University of Massachusetts Medical School Faculty Publications

UMMS Affiliation

Department of Cell and Developmental Biology

Publication Date

1-1-2014

Document Type

Article

Subjects

Amino Acid Sequence; Axoneme; Chlamydomonas reinhardtii; Conserved Sequence; Cytoplasm; Enzyme Stability; Flagella; Peptide Synthases; Plant Proteins; Protein Binding; Protein Processing, Post-Translational; Protein Transport; Sequence Homology, Amino Acid; Tubulin

Disciplines

Cell Biology | Molecular Biology

Abstract

Tubulin undergoes various posttranslational modifications, including polyglutamylation, which is catalyzed by enzymes belonging to the tubulin tyrosine ligase-like protein (TTLL) family. A previously isolated Chlamydomonas reinhardtii mutant, tpg1, carries a mutation in a gene encoding a homologue of mammalian TTLL9 and displays lowered motility because of decreased polyglutamylation of axonemal tubulin. Here we identify a novel tpg1-like mutant, tpg2, which carries a mutation in the gene encoding FAP234, a flagella-associated protein of unknown function. Immunoprecipitation and sucrose density gradient centrifugation experiments show that FAP234 and TTLL9 form a complex. The mutant tpg1 retains FAP234 in the cell body and flagellar matrix but lacks it in the axoneme. In contrast, tpg2 lacks both TTLL9 and FAP234 in all fractions. In fla10, a temperature-sensitive mutant deficient in intraflagellar transport (IFT), both TTLL9 and FAP234 are lost from the flagellum at nonpermissive temperatures. These and other results suggest that FAP234 functions in stabilization and IFT-dependent transport of TTLL9. Both TTLL9 and FAP234 are conserved in most ciliated organisms. We propose that they constitute a polyglutamylation complex specialized for regulation of ciliary motility.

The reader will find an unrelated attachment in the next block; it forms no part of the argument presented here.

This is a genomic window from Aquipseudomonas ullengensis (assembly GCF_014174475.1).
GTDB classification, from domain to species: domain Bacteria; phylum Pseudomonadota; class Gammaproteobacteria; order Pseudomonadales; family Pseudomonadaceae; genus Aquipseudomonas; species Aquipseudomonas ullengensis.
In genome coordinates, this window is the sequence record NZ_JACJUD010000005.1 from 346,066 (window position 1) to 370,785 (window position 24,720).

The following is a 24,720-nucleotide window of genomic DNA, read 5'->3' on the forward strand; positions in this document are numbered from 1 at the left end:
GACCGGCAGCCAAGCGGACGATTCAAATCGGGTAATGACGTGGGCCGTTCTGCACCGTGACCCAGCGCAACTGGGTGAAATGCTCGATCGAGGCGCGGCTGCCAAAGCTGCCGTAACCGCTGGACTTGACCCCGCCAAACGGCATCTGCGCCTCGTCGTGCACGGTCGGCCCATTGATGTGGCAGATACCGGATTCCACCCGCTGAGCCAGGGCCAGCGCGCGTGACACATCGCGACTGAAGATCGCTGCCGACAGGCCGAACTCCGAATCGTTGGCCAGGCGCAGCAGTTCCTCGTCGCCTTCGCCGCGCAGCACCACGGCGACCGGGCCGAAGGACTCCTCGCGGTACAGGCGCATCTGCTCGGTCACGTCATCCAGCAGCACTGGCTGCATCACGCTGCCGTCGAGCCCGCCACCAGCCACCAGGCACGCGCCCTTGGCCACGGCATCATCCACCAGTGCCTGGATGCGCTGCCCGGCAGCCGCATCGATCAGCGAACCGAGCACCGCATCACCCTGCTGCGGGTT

Rights and Permissions

Citation: Mol Biol Cell. 2014 Jan;25(1):107-17. doi: 10.1091/mbc.E13-07-0424. Epub 2013 Nov 6. Link to article on publisher's site

Comments

© 2014 Kubo et al. This article is distributed by The American Society for Cell Biology under license from the author(s). Two months after publication it is available to the public under an Attribution–Noncommercial–Share Alike 3.0 Unported Creative Commons License (http://creativecommons.org/licenses/by-nc-sa/3.0).

Related Resources

Link to Article in PubMed

Journal/Book/Conference Title

Molecular biology of the cell

PubMed ID

24196831

Creative Commons License

Creative Commons Attribution-Noncommercial-Share Alike 3.0 License
This work is licensed under a Creative Commons Attribution-Noncommercial-Share Alike 3.0 License.

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